“We’re gathered together in the heart of our nation’s capital for one very, very basic and simple reason: to save our democracy,” Trump said.

In the midst of Trump’s speech, many Trump supporters had already begun the march down Constitution Avenue and Pennsylvania Avenue towards the Capitol. At around noon EST, the Capitol was being protected by temporary barriers, with few officers prepared to defend them. 

Around 12:50 p.m. EST, a pipe bomb was reported at the Republican National Committee building. Later, a similar device was discovered at the Democratic National Committee headquarters. As Trump continued to speak, crowds outside of the Capitol became larger and more agitated.

A few minutes after the reports of a bomb, the crowd on the west side of the Capitol began to become violent with the police force guarding the barriers. 

With about 20 minutes left in Trump’s speech, demonstrators’ emotions boiled over as they began to harass police officers on the outskirts of the barriers. At 12:53 p.m. EST, rioters breached the temporary barriers on the outer perimeter of the Capitol.

After a few minutes of skirmishes between officers and rioters, members of the Capitol Police arrived, dressed in riot gear and armed with nightsticks and other crowd control equipment.

At that time, congressional representatives gathered inside the Capitol at a joint session of Congress. Seemingly unaware of the violence outside, Speaker Nancy Pelosi commenced the proceedings to certify the Electoral College vote.

Shortly before he opened the session beside Pelosi, Vice President Mike Pence released a letter saying he wouldn’t intervene in Congress’ electoral certification process. “My oath to support and defend the Constitution constrains me from claiming unilateral authority,” Pence said.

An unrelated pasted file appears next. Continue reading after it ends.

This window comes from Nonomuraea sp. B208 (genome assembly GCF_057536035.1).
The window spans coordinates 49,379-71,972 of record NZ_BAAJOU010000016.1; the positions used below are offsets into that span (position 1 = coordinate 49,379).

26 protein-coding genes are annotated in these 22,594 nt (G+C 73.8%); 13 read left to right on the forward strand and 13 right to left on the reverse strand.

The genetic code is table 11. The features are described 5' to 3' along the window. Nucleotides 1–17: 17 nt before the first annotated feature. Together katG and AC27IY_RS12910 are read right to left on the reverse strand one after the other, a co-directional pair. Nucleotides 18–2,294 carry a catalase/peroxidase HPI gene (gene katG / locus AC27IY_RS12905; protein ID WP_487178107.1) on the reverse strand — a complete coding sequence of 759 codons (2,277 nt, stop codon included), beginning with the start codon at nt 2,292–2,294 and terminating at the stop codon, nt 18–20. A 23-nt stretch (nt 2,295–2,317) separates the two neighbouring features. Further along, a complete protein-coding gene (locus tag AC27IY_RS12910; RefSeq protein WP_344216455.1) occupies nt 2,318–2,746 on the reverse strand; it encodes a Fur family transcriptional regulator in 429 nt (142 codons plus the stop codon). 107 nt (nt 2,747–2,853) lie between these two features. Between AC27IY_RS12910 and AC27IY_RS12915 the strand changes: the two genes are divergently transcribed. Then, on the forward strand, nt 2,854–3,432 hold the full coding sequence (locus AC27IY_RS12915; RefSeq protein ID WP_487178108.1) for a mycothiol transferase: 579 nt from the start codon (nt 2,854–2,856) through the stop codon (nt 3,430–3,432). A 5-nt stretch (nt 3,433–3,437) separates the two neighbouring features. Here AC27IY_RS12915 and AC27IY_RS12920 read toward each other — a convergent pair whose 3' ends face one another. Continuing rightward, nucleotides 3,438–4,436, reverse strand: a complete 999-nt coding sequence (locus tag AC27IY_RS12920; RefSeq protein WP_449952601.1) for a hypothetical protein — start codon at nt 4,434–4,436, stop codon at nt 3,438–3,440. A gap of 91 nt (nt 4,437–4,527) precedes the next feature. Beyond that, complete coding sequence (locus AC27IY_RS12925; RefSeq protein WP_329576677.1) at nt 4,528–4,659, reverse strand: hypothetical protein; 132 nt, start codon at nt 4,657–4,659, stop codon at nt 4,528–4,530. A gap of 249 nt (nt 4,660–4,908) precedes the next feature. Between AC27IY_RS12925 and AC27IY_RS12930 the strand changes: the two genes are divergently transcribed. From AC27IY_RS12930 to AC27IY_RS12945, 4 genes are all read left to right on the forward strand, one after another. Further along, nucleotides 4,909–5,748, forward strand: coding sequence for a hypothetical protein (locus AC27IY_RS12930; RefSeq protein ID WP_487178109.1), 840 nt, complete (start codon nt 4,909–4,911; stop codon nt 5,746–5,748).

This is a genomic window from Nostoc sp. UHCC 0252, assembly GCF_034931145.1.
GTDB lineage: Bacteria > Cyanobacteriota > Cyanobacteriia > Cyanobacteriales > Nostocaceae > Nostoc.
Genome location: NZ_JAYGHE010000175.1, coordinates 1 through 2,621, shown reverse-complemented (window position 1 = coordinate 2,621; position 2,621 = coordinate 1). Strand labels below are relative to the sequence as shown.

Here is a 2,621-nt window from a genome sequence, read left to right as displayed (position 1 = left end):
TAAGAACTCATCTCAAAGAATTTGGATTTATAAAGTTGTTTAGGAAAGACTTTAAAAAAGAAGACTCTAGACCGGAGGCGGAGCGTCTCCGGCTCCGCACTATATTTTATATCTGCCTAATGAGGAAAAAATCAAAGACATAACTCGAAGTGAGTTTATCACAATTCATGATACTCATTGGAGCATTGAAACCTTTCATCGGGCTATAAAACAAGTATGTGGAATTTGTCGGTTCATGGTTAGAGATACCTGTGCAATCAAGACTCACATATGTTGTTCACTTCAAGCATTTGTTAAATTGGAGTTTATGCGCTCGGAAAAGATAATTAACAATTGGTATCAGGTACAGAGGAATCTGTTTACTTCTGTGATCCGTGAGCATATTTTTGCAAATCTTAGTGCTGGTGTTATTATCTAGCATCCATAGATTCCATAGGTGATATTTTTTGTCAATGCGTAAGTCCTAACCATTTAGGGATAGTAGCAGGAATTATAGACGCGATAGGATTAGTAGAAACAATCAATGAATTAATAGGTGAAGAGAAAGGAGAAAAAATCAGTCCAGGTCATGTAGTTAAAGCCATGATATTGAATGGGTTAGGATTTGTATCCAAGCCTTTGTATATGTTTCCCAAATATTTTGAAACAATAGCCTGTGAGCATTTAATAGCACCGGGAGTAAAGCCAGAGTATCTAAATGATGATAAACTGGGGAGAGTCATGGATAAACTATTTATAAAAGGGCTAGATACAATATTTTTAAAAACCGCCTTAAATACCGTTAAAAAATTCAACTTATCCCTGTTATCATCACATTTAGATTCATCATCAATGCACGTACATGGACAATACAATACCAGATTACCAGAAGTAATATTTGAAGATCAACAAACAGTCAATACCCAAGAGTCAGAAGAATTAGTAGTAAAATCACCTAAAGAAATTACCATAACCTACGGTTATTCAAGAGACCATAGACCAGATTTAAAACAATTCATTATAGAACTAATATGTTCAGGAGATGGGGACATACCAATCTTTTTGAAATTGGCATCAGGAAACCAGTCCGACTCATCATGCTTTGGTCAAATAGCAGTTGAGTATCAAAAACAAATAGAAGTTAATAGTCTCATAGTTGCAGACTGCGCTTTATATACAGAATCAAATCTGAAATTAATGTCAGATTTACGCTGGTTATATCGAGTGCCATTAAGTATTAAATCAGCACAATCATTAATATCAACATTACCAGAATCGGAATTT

Near the White House, as Trump’s speech came to a close, he ended with a call to action.

Trump said, “We’re going to the Capitol. We’re going to try and give them [Republicans] the kind of pride and boldness that they need to take back our country.”

Simultaneously, rioters, who had breached four Capitol defense lines, continued to attack police officers stationed at the barriers.

Still unaware of the impending violence outside of the Capitol, the joint session of Congress ended as the congressional representatives went to their respective chambers to debate the validity of the Electoral College results.

Around 1:50 p.m. EST, as Republican Sen. Ted Cruz of Texas argued against the Senate’s certification of election results in Arizona, Chief Steven Sund of the Capitol Police requested reinforcements from the D.C. National Guard.

Outside of the Capitol building, tensions were mounting. Soon after Sund’s call for help, rioters tore through the scaffolding on the Capitol’s west side steps, which was created in preparation for Biden’s inauguration, and the crowd made its way closer to the entrance.

Around 2 p.m. EST, the rioters on the east side of the Capitol, where the police presence was much smaller, began to attack police officers and force their way through the barriers. Massive crowds broke through the remaining barriers after a confrontation between rioters and police officers.

After a few moments of tension between the officers and an already agitated crowd, the mob, armed with guns, pushed through and approached an entrance near the Senate chamber, where lawmakers continued to debate. 

Inside the Senate chamber, Democrat Sen. Kyrsten Sinema of Arizona attempted to convince her colleagues of the Arizona presidential election’s validity.

Sinema said, “I urge my colleagues to follow the example of Sen. John McCain and so many others. Reject this meritless challenge, and uphold the will of Arizona voters.”

Rioters on the west side broke into the building around 2:11 p.m. EST.  Two minutes later, as the rioters reached the stairs next to the Senate chamber, the Senate was called into recess, interrupting the speech being made by Republican Sen. James Lankford of Oklahoma.